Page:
I love my second-hand couch. It’s at least 50 years old and built to last. I’ve had it recovered and repaired, and when it needs it, it will get recovered and repaired again and again. It’s already been in my lounge for 10 years, and I suspect it will be there for decades to come.
When it comes to furniture and home décor – the temptation is real. There is a seemingly constant stream of new styles and trends hitting the market. News designs and colour palettes curated to tempt us to continually update our homes. The downside being that a lot of mainstream furniture and homeware is now mass produced to keep prices affordable. The result, higher volumes, lower quality and more waste and environmental impact.
The great news is, that there are some simple ways we can slow our consumption when it comes to furniture. Here are some of my favourites:
- Second-hand: I’m a big fan of buying second-hand furniture. It’s an affordable way to be able to source quality items and I love that you can get a really good sense of the quality of an item once it has been used. I’m also a big believer that there is already enough stuff in the world, and buying second-hand is a great way to keep things going for longer.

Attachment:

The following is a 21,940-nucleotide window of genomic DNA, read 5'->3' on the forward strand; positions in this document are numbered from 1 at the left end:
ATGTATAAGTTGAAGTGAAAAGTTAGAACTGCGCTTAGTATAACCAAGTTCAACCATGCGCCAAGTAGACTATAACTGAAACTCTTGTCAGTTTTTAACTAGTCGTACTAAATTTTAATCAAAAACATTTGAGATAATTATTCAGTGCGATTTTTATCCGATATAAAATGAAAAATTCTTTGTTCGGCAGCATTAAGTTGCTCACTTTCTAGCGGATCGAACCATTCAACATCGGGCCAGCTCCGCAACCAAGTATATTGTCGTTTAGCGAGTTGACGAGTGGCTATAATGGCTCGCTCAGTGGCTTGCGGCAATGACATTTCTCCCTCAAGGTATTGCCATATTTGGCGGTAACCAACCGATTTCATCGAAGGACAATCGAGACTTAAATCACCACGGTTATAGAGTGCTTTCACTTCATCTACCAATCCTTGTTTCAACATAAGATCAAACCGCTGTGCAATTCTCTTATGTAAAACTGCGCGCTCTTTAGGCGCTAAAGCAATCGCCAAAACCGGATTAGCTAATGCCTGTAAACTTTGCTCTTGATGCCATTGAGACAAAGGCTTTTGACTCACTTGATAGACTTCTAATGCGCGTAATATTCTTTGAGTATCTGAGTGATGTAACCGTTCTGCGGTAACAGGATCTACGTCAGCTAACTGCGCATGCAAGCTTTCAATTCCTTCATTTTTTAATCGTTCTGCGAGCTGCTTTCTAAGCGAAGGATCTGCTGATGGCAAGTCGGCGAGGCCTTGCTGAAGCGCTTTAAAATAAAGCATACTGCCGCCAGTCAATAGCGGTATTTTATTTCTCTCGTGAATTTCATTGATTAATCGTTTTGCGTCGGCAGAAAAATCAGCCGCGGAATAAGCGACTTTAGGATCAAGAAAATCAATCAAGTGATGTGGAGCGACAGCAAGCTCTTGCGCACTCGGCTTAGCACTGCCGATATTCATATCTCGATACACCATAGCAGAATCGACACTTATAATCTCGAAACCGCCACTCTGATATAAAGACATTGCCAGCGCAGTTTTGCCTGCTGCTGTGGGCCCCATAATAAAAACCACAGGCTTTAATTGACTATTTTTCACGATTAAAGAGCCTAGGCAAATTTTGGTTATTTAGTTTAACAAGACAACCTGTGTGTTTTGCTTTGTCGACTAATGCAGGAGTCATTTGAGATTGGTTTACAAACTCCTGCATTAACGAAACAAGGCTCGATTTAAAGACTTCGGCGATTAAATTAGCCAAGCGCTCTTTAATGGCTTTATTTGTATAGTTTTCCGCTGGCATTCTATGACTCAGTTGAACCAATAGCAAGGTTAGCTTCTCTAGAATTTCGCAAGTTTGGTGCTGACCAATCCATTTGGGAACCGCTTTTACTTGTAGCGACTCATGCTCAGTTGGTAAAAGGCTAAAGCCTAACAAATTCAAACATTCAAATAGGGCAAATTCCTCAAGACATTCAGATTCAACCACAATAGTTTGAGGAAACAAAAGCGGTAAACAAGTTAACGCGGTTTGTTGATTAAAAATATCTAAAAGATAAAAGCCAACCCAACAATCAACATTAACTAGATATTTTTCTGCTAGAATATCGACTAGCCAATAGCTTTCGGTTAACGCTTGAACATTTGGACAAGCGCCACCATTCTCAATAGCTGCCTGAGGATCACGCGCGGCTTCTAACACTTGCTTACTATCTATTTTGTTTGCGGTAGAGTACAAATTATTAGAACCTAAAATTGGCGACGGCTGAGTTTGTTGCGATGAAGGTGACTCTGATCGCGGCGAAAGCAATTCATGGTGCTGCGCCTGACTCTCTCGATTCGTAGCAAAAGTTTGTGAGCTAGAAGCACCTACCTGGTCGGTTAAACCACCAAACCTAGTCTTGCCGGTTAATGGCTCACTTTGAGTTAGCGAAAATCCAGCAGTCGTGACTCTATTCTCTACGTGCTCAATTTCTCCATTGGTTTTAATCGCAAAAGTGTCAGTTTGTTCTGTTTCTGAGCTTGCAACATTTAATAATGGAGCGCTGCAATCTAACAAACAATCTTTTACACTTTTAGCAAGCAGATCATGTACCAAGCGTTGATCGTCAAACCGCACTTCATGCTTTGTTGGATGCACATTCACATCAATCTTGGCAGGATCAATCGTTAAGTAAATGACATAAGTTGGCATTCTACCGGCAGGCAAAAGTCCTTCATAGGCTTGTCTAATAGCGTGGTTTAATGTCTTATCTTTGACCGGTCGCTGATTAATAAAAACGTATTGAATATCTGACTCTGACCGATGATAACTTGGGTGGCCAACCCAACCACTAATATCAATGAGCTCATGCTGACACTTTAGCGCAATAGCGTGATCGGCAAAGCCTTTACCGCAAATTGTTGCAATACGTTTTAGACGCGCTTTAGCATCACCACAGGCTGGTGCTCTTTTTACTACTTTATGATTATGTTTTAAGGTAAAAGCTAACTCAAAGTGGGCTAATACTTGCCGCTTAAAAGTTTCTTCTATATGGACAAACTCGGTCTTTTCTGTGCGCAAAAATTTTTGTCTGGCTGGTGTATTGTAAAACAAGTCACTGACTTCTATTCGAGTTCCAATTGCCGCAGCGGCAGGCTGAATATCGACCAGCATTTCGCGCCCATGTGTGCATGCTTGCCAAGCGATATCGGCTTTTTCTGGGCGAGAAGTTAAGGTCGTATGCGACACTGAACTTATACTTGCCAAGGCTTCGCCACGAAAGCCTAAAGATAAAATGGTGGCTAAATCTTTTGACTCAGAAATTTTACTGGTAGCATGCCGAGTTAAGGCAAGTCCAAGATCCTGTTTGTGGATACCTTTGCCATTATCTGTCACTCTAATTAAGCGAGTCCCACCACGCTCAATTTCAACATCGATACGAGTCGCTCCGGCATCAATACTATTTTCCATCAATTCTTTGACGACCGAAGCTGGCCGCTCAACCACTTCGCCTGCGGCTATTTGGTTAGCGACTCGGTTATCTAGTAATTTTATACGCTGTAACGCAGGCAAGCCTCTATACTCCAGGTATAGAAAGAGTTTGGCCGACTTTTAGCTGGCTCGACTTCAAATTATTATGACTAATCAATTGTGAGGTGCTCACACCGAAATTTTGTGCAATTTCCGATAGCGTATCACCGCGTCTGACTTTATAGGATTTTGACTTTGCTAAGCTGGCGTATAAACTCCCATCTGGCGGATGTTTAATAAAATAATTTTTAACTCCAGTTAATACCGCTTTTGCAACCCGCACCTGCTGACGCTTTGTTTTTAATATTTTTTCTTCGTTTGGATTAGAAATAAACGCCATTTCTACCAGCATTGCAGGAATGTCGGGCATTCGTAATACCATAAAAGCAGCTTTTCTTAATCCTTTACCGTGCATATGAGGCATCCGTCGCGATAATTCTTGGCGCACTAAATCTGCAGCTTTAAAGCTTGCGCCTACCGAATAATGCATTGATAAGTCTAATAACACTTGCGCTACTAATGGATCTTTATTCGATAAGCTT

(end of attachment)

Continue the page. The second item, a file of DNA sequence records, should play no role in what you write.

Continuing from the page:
- Quality: Sometimes it can be tempting to buy based on looks and price, but as my mother always says: ‘you will never regret buying quality’. I always consider what something is made from, how it will wear, and how long it will last – and go for the best I can afford.
- Repair: When things break or get worn out, it can be tempting to replace them, but my default is to get them repaired or recovered. If it’s a simple enough job, I will do it myself, but when needed, I outsource it to the professionals.
- Fall in love: There is a trillion dollar marketing industry convincing us to buy more. I cut off temptation at the source by unsubscribing from marketing emails and unfollowing social media accounts that try to convince me I need to upgrade my home. Instead, I focus on falling in love with the stuff that I already have.
Slowing our approach to consumption, is not only better for the planet, but I love that it can also help us connect with the true value of things.